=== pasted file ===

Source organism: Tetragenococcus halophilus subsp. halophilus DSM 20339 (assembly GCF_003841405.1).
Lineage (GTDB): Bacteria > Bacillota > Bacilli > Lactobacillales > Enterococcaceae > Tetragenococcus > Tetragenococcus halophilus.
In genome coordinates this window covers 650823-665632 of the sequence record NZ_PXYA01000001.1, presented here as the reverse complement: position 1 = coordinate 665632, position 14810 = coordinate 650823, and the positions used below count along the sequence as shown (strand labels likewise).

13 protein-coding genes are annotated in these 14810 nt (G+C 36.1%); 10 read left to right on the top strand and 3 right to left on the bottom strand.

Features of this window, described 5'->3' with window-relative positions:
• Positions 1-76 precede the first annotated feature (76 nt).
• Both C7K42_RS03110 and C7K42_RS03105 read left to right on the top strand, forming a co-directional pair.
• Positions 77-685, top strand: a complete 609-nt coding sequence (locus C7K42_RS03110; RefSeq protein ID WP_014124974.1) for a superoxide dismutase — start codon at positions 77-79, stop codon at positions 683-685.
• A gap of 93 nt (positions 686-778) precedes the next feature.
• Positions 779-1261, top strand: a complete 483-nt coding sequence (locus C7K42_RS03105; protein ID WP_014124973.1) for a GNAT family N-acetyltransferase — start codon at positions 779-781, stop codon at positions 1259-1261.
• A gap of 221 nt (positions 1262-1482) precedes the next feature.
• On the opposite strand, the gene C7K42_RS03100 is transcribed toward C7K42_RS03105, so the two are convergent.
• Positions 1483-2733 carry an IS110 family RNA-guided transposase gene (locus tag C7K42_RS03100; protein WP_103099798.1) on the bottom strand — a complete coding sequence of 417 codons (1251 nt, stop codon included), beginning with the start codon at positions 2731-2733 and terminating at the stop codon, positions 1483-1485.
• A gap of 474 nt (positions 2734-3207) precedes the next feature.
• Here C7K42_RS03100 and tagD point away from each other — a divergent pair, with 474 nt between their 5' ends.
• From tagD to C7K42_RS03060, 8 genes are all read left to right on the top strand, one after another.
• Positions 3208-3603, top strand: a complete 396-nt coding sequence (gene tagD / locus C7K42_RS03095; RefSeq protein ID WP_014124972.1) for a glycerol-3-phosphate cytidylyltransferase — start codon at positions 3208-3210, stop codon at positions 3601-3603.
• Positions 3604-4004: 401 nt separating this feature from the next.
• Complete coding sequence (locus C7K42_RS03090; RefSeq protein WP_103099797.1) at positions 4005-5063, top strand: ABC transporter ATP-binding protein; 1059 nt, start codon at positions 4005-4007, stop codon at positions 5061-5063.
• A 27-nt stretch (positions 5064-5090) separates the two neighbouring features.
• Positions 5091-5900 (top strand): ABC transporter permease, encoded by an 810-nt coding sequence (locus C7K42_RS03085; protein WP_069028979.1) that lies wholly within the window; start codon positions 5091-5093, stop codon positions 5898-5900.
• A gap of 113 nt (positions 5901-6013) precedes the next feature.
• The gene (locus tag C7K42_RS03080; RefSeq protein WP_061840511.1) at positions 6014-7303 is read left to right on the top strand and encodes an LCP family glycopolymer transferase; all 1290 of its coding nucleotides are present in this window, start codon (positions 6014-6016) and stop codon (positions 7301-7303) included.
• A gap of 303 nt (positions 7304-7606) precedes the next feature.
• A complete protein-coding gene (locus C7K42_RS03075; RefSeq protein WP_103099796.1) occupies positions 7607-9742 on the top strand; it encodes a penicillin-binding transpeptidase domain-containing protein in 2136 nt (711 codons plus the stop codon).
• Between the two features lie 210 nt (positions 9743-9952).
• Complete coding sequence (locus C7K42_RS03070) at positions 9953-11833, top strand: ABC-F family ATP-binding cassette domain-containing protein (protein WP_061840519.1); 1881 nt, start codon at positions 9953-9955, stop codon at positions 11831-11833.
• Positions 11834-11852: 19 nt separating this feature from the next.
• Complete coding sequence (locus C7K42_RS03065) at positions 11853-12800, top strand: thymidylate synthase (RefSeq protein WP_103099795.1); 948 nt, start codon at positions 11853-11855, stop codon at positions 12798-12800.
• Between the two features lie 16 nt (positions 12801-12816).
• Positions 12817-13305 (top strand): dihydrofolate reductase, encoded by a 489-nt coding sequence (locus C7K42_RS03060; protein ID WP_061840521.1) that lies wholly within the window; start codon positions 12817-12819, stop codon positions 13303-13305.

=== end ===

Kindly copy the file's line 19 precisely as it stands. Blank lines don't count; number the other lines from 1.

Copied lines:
• Complete coding sequence (locus C7K42_RS03090; RefSeq protein WP_103099797.1) at positions 4005-5063, top strand: ABC transporter ATP-binding protein; 1059 nt, start codon at positions 4005-4007, stop codon at positions 5061-5063.